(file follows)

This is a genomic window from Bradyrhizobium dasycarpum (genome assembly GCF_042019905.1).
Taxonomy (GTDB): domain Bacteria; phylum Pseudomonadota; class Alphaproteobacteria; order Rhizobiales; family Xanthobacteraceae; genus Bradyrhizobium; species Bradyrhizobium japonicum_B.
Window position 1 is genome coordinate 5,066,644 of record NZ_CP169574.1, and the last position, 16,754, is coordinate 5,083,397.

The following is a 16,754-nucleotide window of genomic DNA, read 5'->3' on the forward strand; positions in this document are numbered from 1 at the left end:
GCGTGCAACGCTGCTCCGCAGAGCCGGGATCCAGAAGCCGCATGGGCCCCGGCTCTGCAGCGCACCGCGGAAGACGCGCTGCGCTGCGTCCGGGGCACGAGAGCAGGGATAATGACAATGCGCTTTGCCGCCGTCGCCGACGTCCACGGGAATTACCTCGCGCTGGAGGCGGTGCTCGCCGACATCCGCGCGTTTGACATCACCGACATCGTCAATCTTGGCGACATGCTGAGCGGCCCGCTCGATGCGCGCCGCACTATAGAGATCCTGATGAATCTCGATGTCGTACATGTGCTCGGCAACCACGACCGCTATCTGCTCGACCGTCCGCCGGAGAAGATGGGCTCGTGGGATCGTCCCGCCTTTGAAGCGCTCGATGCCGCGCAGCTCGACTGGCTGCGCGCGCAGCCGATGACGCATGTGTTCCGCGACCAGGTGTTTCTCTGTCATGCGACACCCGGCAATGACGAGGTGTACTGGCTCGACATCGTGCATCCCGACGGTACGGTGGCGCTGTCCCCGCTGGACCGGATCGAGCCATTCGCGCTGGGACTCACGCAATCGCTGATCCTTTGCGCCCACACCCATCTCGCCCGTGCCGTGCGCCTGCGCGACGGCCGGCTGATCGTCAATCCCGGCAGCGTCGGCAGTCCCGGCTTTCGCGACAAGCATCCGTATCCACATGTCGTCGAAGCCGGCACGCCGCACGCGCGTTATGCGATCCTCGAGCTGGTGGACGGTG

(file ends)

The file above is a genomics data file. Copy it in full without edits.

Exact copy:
This is a genomic window from Bradyrhizobium dasycarpum (genome assembly GCF_042019905.1).
Taxonomy (GTDB): domain Bacteria; phylum Pseudomonadota; class Alphaproteobacteria; order Rhizobiales; family Xanthobacteraceae; genus Bradyrhizobium; species Bradyrhizobium japonicum_B.
Window position 1 is genome coordinate 5,066,644 of record NZ_CP169574.1, and the last position, 16,754, is coordinate 5,083,397.

The following is a 16,754-nucleotide window of genomic DNA, read 5'->3' on the forward strand; positions in this document are numbered from 1 at the left end:
GCGTGCAACGCTGCTCCGCAGAGCCGGGATCCAGAAGCCGCATGGGCCCCGGCTCTGCAGCGCACCGCGGAAGACGCGCTGCGCTGCGTCCGGGGCACGAGAGCAGGGATAATGACAATGCGCTTTGCCGCCGTCGCCGACGTCCACGGGAATTACCTCGCGCTGGAGGCGGTGCTCGCCGACATCCGCGCGTTTGACATCACCGACATCGTCAATCTTGGCGACATGCTGAGCGGCCCGCTCGATGCGCGCCGCACTATAGAGATCCTGATGAATCTCGATGTCGTACATGTGCTCGGCAACCACGACCGCTATCTGCTCGACCGTCCGCCGGAGAAGATGGGCTCGTGGGATCGTCCCGCCTTTGAAGCGCTCGATGCCGCGCAGCTCGACTGGCTGCGCGCGCAGCCGATGACGCATGTGTTCCGCGACCAGGTGTTTCTCTGTCATGCGACACCCGGCAATGACGAGGTGTACTGGCTCGACATCGTGCATCCCGACGGTACGGTGGCGCTGTCCCCGCTGGACCGGATCGAGCCATTCGCGCTGGGACTCACGCAATCGCTGATCCTTTGCGCCCACACCCATCTCGCCCGTGCCGTGCGCCTGCGCGACGGCCGGCTGATCGTCAATCCCGGCAGCGTCGGCAGTCCCGGCTTTCGCGACAAGCATCCGTATCCACATGTCGTCGAAGCCGGCACGCCGCACGCGCGTTATGCGATCCTCGAGCTGGTGGACGGTG